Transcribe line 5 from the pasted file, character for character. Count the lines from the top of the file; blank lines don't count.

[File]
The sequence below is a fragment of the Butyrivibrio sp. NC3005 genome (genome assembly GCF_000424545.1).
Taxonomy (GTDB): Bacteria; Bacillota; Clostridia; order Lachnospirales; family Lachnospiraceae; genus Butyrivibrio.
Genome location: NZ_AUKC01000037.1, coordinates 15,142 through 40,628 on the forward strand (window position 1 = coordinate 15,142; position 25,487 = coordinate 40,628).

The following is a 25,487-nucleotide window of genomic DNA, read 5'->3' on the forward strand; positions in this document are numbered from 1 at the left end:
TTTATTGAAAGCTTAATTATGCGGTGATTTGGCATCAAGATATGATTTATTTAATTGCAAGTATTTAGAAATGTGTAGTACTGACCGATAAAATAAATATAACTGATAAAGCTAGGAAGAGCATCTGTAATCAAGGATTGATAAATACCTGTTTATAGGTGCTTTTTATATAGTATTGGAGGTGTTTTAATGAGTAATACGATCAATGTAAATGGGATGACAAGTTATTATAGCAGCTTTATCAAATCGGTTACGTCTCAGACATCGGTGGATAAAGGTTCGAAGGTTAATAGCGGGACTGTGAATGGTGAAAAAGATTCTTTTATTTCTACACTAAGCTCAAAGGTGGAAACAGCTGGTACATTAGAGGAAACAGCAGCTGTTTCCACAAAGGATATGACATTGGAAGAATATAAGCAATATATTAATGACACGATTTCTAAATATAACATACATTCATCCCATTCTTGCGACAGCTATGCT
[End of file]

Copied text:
TTTATTGAAAGCTTAATTATGCGGTGATTTGGCATCAAGATATGATTTATTTAATTGCAAGTATTTAGAAATGTGTAGTACTGACCGATAAAATAAATATAACTGATAAAGCTAGGAAGAGCATCTGTAATCAAGGATTGATAAATACCTGTTTATAGGTGCTTTTTATATAGTATTGGAGGTGTTTTAATGAGTAATACGATCAATGTAAATGGGATGACAAGTTATTATAGCAGCTTTATCAAATCGGTTACGTCTCAGACATCGGTGGATAAAGGTTCGAAGGTTAATAGCGGGACTGTGAATGGTGAAAAAGATTCTTTTATTTCTACACTAAGCTCAAAGGTGGAAACAGCTGGTACATTAGAGGAAACAGCAGCTGTTTCCACAAAGGATATGACATTGGAAGAATATAAGCAATATATTAATGACACGATTTCTAAATATAACATACATTCATCCCATTCTTGCGACAGCTATGCT